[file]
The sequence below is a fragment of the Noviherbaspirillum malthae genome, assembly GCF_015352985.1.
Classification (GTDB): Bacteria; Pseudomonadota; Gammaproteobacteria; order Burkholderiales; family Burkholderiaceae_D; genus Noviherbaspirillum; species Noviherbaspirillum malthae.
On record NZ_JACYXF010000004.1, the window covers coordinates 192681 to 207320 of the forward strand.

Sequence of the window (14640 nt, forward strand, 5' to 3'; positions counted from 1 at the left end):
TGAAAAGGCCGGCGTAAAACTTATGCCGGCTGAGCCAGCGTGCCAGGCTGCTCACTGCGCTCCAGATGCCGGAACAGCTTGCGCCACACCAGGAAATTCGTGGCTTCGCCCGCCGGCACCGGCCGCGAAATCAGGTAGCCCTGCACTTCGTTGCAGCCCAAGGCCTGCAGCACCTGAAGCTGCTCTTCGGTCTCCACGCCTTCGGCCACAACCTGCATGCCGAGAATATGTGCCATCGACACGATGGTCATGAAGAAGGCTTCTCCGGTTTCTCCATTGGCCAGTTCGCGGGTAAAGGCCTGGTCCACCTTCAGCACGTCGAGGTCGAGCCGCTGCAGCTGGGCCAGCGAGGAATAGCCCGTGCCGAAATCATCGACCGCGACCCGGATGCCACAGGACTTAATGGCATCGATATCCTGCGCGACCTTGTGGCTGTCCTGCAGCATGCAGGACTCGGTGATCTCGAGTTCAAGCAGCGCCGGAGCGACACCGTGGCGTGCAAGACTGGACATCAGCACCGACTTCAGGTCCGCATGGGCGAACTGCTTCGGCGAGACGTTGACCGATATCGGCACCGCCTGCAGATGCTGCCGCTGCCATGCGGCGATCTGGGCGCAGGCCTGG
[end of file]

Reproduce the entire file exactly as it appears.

The sequence below is a fragment of the Noviherbaspirillum malthae genome, assembly GCF_015352985.1.
Classification (GTDB): Bacteria; Pseudomonadota; Gammaproteobacteria; order Burkholderiales; family Burkholderiaceae_D; genus Noviherbaspirillum; species Noviherbaspirillum malthae.
On record NZ_JACYXF010000004.1, the window covers coordinates 192681 to 207320 of the forward strand.

Sequence of the window (14640 nt, forward strand, 5' to 3'; positions counted from 1 at the left end):
TGAAAAGGCCGGCGTAAAACTTATGCCGGCTGAGCCAGCGTGCCAGGCTGCTCACTGCGCTCCAGATGCCGGAACAGCTTGCGCCACACCAGGAAATTCGTGGCTTCGCCCGCCGGCACCGGCCGCGAAATCAGGTAGCCCTGCACTTCGTTGCAGCCCAAGGCCTGCAGCACCTGAAGCTGCTCTTCGGTCTCCACGCCTTCGGCCACAACCTGCATGCCGAGAATATGTGCCATCGACACGATGGTCATGAAGAAGGCTTCTCCGGTTTCTCCATTGGCCAGTTCGCGGGTAAAGGCCTGGTCCACCTTCAGCACGTCGAGGTCGAGCCGCTGCAGCTGGGCCAGCGAGGAATAGCCCGTGCCGAAATCATCGACCGCGACCCGGATGCCACAGGACTTAATGGCATCGATATCCTGCGCGACCTTGTGGCTGTCCTGCAGCATGCAGGACTCGGTGATCTCGAGTTCAAGCAGCGCCGGAGCGACACCGTGGCGTGCAAGACTGGACATCAGCACCGACTTCAGGTCCGCATGGGCGAACTGCTTCGGCGAGACGTTGACCGATATCGGCACCGCCTGCAGATGCTGCCGCTGCCATGCGGCGATCTGGGCGCAGGCCTGG